As a parent, you want to protect your children from being hurt or upset. If you have cancer, though, it could be hard to keep your children from learning about your illness. There will be many facts about your diagnosis and treatment that you’ll need to share with your family. Talking to everyone openly and honestly is key. You may think that giving your children information about your cancer will make them more upset. But when parents act like they’re keeping a secret, children may think that the situation is worse than it is. They need to feel that it’s safe to ask questions and to share their feelings.
Children can find support at these web sites: www.kidskonnected.org, www.siblinks.org and
www.myparentscancer.com.au/. Your hospital or medical team should also have some pamphlets or information that can help your children deal with your illness.
Pay attention to your children’s worries and behavior
Children worry in ways that we don’t expect. They may be afraid that talking back or acting mean caused a parent’s illness, or that they’ll “catch” cancer from a sick parent. They may lose sleep for fear that the other parent will get cancer next, leaving no one to care for them. Even if your children don’t talk about these fears out loud, be sure they understand that they didn’t make you sick, and that they (or the other parent) can’t catch your cancer.
Like adults, children often act younger when they’re under stress – and they can act in ways that show their personalities: For example, when things go wrong, a fearful child may become even more afraid.
Show the right emotions
Speak with your children when you’re not too upset or emotional. You don’t have to hide your painful emotions – just try not to make them seem too overwhelming for your children. If you’re feeling especially sick or sad, don’t pretend that everything is okay. Giving a mixed message is scary and confusing for children and makes it hard for them to trust you.
It’s a good idea for both parents to talk about the situation with their children; single parents can ask a relative or friend to sit in on the conversation. Taking these steps can bring the illness out into the open. It also shows children that they have strong support from the grown-ups in their lives.
Provide the right amount of information
Handle your children’s questions about cancer the same way that you handle other sensitive subjects, like sex: Answer their questions, but don’t give them more information than they need. Use honest, simple language that they can understand. If your children stop paying attention or act distracted, it might mean that they’ve heard enough.
Prepare children for change
Cancer, or cancer treatments, can change how your body looks. Children will cope better if you talk about these changes before they happen. Explain that you’ll be taking strong medicine to fight your cancer, but that the drugs may make you lose your hair or feel tired. Keep in mind that hair loss can be scary for younger children. Let them know that your hair will grow back and that they won’t lose their hair just because you did.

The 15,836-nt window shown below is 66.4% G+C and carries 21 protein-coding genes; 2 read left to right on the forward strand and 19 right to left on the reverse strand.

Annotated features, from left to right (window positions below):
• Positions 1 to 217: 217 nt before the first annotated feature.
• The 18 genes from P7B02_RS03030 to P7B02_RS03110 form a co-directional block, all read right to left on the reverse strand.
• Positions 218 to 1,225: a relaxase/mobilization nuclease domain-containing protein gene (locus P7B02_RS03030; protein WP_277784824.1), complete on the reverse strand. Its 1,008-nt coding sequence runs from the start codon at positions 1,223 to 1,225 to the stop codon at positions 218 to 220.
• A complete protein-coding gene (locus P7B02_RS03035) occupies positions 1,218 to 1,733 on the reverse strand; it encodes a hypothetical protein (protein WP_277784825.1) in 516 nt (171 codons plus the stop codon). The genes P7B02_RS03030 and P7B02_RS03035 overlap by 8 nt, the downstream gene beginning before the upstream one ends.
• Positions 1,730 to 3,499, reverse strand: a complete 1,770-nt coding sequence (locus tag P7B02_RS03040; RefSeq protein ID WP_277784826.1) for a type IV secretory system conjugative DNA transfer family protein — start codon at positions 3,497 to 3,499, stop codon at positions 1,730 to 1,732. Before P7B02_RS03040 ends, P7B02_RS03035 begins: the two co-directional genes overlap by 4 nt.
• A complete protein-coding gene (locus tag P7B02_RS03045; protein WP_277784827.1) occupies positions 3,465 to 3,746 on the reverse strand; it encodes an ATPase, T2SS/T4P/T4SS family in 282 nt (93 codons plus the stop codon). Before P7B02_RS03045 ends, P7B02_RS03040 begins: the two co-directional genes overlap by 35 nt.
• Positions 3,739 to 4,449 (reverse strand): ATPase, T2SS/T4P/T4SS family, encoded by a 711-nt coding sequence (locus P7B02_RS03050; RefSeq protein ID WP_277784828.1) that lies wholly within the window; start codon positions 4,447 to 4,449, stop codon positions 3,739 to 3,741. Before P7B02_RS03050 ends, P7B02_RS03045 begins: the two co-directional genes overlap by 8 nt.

Teenagers may feel embarrassed by any changes in your appearance. Ask what you can do to help them feel better: For example, if you’re losing your hair, ask if it would help for you to wear a scarf or a wig.
Children feel less afraid when a parent looks healthier. Some hospitals offer classes in taking care of your appearance.
Explain how you feel
Your children won’t feel responsible for your illness if you’re able to put a label on how you’re feeling. Give reasons why you can’t join in everyday activities. For example, you could say, “Mommy is tired today,” or “Daddy is sad today.” If you can’t lift your child because you’re too tired, say so. Find other ways to be close, such as lying down on the couch together, watching a movie, or talking about your child’s day.
Some children, especially younger ones, may find it hard to be around a parent who’s very sick, Other children may think it’s scary to be apart from you. You know your child better than anyone else: Use your judgment to decide whether your child needs to stay with a relative or friend.
Find a safe place to talk about your feelings
Parents with cancer need a safe place away from children to deal with the strong feelings that are caused by a cancer diagnosis. Share your feelings with your partner, friends, a support group or a counselor. If you’re very tired and stressed from your illness, sometimes it’s possible to lose control. Tell your children that your mood has nothing to do with them, so that they won’t try to take the blame.
Cancer can give your family a chance to grow stronger, and to feel proud that you worked together to get through a major crisis. And as your children grow, they will know that they can handle other big challenges in their lives, too.
American Cancer Society. (2005). Helping children when a family member has cancer. www.cancer.org.
Blum, D. CancerCare Connect. (2005) Helping children when a family member has cancer. Retrieved 6/30/08 from www.cancercare.org
Harpham, W. (1997). When a parent has cancer: a guide to caring for your children. New York: HarperCollins.